If the Spanish Armada had succeeded, we might have had Lope de Vega instead of Shakespeare. Instead, although the dates are a little dodgy, on the evidence of Peribanez, a long-lost Lope de Vega drama from the Golden Age now in a rare revival at the Young Vic, it seems fair to surmise that he must have been familiar with the Bard's best. For here are the balcony scene from Romeo and Juliet, the struggle between honour and sex in Measure for Measure, the Othello-Iago relationship and the tricky return home of the garrison from Much Ado About Nothing.
And if we further consider that Lope de Vega amazingly wrote more than 500 plays (he was rewarded by a state funeral in 1635 which lasted nine whole days) who are we to grudge him a little literary piracy?
The problem with him as a playwright, and I write with all the confidence of having seen barely half a dozen of his plays, is that his dramas seem to lose the will to live somewhere around the interval. Rufus Norris as director, and especially Ian MacNeil as the designer, do all they can to disguise this by much activity on a multi-level set. There are equally valiant performances from Michael Nardone in the title role and from Jackie Morrison as Casilda, whose beauty sets off a revenge drama that might quite literally have been called Blood Wedding.
True, it is a little hard even for this team to conjure up steamy Spanish passions amid the chill of Waterloo at the start of yet another frigid British summer, let alone an entire Spanish village in full fiesta mood.
For all that, we should salute the new management at the Young Vic, now under David Lan, one much less publicised than other changes of management this summer, for giving us a glimpse of what we have always chosen to ignore. Yet again, an archival treasure has been uncovered by a company working on a fraction of the budget of the RSC or the National, where these discoveries ought to be made: the RSC, as usual limping along too late, has announced a fully fledged Spanish Golden Age season for next year.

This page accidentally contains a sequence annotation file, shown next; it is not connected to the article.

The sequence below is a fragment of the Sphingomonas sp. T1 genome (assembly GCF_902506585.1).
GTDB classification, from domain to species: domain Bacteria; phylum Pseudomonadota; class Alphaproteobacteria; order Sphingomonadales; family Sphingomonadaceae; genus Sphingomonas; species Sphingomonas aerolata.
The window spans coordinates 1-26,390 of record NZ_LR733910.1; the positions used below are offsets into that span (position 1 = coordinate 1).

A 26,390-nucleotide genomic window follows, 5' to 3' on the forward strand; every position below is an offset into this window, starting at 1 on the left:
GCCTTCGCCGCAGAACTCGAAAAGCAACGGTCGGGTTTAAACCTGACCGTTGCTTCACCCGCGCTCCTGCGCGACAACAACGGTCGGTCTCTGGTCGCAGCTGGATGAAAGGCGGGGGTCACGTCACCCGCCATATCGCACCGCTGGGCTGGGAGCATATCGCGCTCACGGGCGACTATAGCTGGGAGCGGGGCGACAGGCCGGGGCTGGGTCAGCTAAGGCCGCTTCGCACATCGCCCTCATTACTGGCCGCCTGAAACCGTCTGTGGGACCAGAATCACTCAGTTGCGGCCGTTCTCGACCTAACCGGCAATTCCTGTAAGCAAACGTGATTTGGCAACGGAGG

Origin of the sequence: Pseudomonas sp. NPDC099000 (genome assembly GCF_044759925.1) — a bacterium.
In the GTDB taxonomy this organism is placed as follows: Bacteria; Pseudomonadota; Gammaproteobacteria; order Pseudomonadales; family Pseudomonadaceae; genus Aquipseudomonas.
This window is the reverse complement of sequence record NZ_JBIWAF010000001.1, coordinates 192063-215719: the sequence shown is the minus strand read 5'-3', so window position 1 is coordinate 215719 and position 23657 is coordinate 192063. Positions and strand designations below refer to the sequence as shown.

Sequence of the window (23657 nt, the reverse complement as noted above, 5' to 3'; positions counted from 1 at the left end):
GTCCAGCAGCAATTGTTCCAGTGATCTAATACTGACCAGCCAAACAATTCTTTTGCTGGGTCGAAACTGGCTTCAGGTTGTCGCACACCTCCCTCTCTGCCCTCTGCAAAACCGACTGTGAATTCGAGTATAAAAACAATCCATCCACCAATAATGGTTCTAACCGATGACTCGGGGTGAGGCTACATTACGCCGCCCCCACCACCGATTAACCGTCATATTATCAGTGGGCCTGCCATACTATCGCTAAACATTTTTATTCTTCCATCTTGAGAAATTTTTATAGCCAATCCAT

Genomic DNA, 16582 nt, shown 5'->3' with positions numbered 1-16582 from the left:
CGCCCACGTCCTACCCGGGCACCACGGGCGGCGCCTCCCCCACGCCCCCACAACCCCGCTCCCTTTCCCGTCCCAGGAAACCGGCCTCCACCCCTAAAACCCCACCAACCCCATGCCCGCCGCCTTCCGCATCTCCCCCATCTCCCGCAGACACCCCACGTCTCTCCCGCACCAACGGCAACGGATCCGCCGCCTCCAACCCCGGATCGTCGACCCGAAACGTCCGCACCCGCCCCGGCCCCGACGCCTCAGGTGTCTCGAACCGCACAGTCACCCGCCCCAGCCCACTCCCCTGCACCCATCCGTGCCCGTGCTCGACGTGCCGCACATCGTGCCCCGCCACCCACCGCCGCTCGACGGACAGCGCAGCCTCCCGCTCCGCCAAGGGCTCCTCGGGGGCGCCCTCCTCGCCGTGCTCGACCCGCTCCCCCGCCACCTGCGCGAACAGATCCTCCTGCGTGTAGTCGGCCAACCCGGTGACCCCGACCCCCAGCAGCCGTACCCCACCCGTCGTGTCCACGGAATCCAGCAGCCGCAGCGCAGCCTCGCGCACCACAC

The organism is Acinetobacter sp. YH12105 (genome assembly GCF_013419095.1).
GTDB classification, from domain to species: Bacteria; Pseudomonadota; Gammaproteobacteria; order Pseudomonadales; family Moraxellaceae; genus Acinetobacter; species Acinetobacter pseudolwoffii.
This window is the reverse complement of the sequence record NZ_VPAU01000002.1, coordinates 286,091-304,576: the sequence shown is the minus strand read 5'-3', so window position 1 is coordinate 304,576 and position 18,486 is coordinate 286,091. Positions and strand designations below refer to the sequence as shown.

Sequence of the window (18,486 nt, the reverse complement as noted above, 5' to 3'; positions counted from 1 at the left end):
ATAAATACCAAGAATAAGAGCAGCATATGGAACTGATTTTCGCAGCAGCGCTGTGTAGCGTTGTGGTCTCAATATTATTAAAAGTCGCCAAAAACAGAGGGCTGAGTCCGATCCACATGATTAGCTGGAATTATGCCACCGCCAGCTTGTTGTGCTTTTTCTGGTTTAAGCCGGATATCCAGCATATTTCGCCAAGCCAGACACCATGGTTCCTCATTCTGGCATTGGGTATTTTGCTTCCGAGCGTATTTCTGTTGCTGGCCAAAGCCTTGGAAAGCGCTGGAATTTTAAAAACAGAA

I have never been worried by updates or musicals of Shakespearean originals: why else would God have given us West Side Story or Kiss Me Kate? True, there was Fire Angel, an Othello musical that lives in my nightmares even after a quarter-century, but anyone who has ever been unfortunate enough to be subjected to any production of a Shakespeare play for schools, who has sat in an audience of bored, fidgeting, sweet-chomping, restless teenagers who have come only because Macbeth or Much Ado is their GCSE set text and their teachers are too ignorant or too bone idle to prepare them properly for the unaccustomed live theatre experience, will bless the day these four talented but otherwise unremarkable young men were born. And they will welcome The Bomb-itty of Errors (idiotic title, still don't know what it means). This, parents, is what you do with your teenagers this spring. Seats at the New Ambassadors would be cheap at twice the price, even allowing for the collateral ice creams and drinks, if you can justify whatever you spend by boasting to your friends that your kids have begged to see Shakespeare. Because Shakespeare it undoubtedly is, linguistically challenged but clearly recognisable.
Four young actors in New York, while still drama students, developed A Comedy of Errors into a hip-hop extravaganza, tried it out tentatively for their friends and it has become a worldwide hit - justifiably, in my view. The London cast is a different set of young American actors but they, too, are well trained and entirely committed to The Bomb-itty of Errors. Despite, or perhaps because, they look nothing like one another, the two sets of male twins seem even funnier. They are particularly good as the women. And the music (all right, that curious banging sound that accompanies the words), is organised by an on-stage performing DJ.
Who cares if the choreography has a range of about 20 repetitive movements, all invented by Michael Jackson? The kids are familiar with those robotic jerks, as they demonstrate in the aisles during the interval. And so what if the language has been reduced to about 250 words of New York street talk, often sexual, occasionally lavatorial, and always basic?
Shakespeare himself was not above any of these audience-grabbing techniques and his own language was as accessible to his audience as this is to the teenagers.
Based on the reaction of the audience, which cheered, laughed, applauded and shrieked for more, the production should keep the New Ambassadors well supplied with pocket money for some time to come. And this, I remind you, is for Shakespeare. What can be bad about that?
Peribanez is at the Young Vic, London SE1 (020 7928 6363) until 7 June
The Bomb-itty of Errors is at the New Ambassadors Theatre, London WC2 (020 7369 1761) until 12 July